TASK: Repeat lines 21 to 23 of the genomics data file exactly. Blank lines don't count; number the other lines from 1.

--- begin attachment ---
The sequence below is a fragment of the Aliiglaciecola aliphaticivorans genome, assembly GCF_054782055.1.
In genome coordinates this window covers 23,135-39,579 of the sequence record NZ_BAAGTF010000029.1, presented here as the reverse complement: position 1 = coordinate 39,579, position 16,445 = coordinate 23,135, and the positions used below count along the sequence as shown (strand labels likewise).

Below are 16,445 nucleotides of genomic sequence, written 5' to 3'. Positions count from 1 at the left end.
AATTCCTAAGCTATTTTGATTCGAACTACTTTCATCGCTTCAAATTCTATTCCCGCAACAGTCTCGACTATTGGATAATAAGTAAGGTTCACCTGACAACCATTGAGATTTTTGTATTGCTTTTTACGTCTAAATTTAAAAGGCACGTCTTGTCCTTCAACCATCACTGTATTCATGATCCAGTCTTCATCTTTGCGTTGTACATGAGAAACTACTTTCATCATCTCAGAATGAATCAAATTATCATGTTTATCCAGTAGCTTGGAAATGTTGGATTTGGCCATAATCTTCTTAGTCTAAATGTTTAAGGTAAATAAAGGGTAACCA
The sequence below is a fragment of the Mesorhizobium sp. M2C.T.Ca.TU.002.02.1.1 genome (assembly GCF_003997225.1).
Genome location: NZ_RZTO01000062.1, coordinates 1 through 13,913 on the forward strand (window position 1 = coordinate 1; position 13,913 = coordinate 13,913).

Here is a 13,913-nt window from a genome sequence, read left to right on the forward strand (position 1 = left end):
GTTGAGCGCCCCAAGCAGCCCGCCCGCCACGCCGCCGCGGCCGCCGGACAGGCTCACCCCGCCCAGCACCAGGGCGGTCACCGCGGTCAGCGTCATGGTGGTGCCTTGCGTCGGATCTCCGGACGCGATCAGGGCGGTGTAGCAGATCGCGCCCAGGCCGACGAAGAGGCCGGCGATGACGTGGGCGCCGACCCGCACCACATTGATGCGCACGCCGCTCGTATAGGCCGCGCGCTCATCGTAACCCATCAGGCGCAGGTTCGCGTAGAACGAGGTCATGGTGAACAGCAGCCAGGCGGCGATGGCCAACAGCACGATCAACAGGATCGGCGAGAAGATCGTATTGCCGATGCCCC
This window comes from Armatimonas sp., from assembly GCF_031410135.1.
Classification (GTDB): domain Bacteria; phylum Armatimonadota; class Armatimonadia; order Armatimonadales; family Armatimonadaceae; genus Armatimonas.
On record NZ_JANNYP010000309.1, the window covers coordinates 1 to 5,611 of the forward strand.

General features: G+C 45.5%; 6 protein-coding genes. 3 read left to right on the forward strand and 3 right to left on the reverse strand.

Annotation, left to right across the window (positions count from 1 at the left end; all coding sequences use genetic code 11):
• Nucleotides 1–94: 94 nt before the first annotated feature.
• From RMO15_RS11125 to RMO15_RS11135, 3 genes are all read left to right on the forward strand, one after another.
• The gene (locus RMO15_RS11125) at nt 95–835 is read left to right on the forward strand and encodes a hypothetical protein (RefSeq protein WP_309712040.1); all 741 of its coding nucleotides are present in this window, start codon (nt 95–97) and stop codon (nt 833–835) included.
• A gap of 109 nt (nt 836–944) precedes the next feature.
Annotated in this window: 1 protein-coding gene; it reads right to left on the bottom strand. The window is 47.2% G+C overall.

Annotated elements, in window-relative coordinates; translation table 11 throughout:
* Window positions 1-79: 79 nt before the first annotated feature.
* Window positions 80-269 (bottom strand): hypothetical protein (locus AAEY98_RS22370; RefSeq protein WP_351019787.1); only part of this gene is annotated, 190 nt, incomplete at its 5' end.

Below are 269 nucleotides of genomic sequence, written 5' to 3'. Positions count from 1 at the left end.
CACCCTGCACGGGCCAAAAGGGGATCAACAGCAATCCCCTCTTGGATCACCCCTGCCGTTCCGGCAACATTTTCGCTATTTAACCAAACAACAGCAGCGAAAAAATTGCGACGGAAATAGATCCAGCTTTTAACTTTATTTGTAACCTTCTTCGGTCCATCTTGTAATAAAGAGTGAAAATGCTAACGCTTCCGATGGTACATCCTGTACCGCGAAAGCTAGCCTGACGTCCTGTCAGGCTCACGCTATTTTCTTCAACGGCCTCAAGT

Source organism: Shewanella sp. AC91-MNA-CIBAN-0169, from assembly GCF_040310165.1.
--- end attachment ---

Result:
* Window positions 80-269 (bottom strand): hypothetical protein (locus AAEY98_RS22370; RefSeq protein WP_351019787.1); only part of this gene is annotated, 190 nt, incomplete at its 5' end.

Below are 269 nucleotides of genomic sequence, written 5' to 3'. Positions count from 1 at the left end.
CACCCTGCACGGGCCAAAAGGGGATCAACAGCAATCCCCTCTTGGATCACCCCTGCCGTTCCGGCAACATTTTCGCTATTTAACCAAACAACAGCAGCGAAAAAATTGCGACGGAAATAGATCCAGCTTTTAACTTTATTTGTAACCTTCTTCGGTCCATCTTGTAATAAAGAGTGAAAATGCTAACGCTTCCGATGGTACATCCTGTACCGCGAAAGCTAGCCTGACGTCCTGTCAGGCTCACGCTATTTTCTTCAACGGCCTCAAGT